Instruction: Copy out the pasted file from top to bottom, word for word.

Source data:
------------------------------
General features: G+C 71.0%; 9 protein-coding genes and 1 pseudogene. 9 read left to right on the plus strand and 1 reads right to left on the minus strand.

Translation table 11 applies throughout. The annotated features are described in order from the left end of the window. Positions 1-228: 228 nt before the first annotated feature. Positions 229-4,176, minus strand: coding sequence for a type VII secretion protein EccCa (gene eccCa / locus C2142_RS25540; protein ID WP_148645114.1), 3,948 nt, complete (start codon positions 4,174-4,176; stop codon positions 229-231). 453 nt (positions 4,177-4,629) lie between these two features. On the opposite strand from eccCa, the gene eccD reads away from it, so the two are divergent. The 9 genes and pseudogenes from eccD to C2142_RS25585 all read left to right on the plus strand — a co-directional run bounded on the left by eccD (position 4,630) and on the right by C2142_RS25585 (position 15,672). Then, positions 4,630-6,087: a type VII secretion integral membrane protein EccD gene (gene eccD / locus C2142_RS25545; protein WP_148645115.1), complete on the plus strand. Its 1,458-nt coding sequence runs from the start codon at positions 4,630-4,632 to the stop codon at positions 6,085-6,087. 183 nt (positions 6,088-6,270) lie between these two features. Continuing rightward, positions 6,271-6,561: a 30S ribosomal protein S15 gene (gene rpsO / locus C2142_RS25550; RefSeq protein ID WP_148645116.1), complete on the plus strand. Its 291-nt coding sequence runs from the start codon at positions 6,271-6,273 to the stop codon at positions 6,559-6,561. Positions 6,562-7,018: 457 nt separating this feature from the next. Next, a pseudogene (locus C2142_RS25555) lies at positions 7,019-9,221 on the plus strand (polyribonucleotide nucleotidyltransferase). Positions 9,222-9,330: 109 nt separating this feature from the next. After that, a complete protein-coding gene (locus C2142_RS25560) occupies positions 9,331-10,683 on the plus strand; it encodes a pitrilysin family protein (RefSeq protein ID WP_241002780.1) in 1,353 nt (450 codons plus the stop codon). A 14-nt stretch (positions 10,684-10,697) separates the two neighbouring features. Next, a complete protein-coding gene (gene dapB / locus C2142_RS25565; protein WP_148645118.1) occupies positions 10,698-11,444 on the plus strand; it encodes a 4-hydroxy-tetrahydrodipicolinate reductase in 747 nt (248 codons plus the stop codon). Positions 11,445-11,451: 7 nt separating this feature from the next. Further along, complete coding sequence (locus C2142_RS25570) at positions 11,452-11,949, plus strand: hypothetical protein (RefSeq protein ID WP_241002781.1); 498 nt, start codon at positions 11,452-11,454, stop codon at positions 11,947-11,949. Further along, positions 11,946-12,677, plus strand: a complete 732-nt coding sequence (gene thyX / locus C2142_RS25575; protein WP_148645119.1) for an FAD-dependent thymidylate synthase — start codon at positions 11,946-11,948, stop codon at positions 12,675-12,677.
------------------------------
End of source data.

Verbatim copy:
General features: G+C 71.0%; 9 protein-coding genes and 1 pseudogene. 9 read left to right on the plus strand and 1 reads right to left on the minus strand.

Translation table 11 applies throughout. The annotated features are described in order from the left end of the window. Positions 1-228: 228 nt before the first annotated feature. Positions 229-4,176, minus strand: coding sequence for a type VII secretion protein EccCa (gene eccCa / locus C2142_RS25540; protein ID WP_148645114.1), 3,948 nt, complete (start codon positions 4,174-4,176; stop codon positions 229-231). 453 nt (positions 4,177-4,629) lie between these two features. On the opposite strand from eccCa, the gene eccD reads away from it, so the two are divergent. The 9 genes and pseudogenes from eccD to C2142_RS25585 all read left to right on the plus strand — a co-directional run bounded on the left by eccD (position 4,630) and on the right by C2142_RS25585 (position 15,672). Then, positions 4,630-6,087: a type VII secretion integral membrane protein EccD gene (gene eccD / locus C2142_RS25545; protein WP_148645115.1), complete on the plus strand. Its 1,458-nt coding sequence runs from the start codon at positions 4,630-4,632 to the stop codon at positions 6,085-6,087. 183 nt (positions 6,088-6,270) lie between these two features. Continuing rightward, positions 6,271-6,561: a 30S ribosomal protein S15 gene (gene rpsO / locus C2142_RS25550; RefSeq protein ID WP_148645116.1), complete on the plus strand. Its 291-nt coding sequence runs from the start codon at positions 6,271-6,273 to the stop codon at positions 6,559-6,561. Positions 6,562-7,018: 457 nt separating this feature from the next. Next, a pseudogene (locus C2142_RS25555) lies at positions 7,019-9,221 on the plus strand (polyribonucleotide nucleotidyltransferase). Positions 9,222-9,330: 109 nt separating this feature from the next. After that, a complete protein-coding gene (locus C2142_RS25560) occupies positions 9,331-10,683 on the plus strand; it encodes a pitrilysin family protein (RefSeq protein ID WP_241002780.1) in 1,353 nt (450 codons plus the stop codon). A 14-nt stretch (positions 10,684-10,697) separates the two neighbouring features. Next, a complete protein-coding gene (gene dapB / locus C2142_RS25565; protein WP_148645118.1) occupies positions 10,698-11,444 on the plus strand; it encodes a 4-hydroxy-tetrahydrodipicolinate reductase in 747 nt (248 codons plus the stop codon). Positions 11,445-11,451: 7 nt separating this feature from the next. Further along, complete coding sequence (locus C2142_RS25570) at positions 11,452-11,949, plus strand: hypothetical protein (RefSeq protein ID WP_241002781.1); 498 nt, start codon at positions 11,452-11,454, stop codon at positions 11,947-11,949. Further along, positions 11,946-12,677, plus strand: a complete 732-nt coding sequence (gene thyX / locus C2142_RS25575; protein WP_148645119.1) for an FAD-dependent thymidylate synthase — start codon at positions 11,946-11,948, stop codon at positions 12,675-12,677.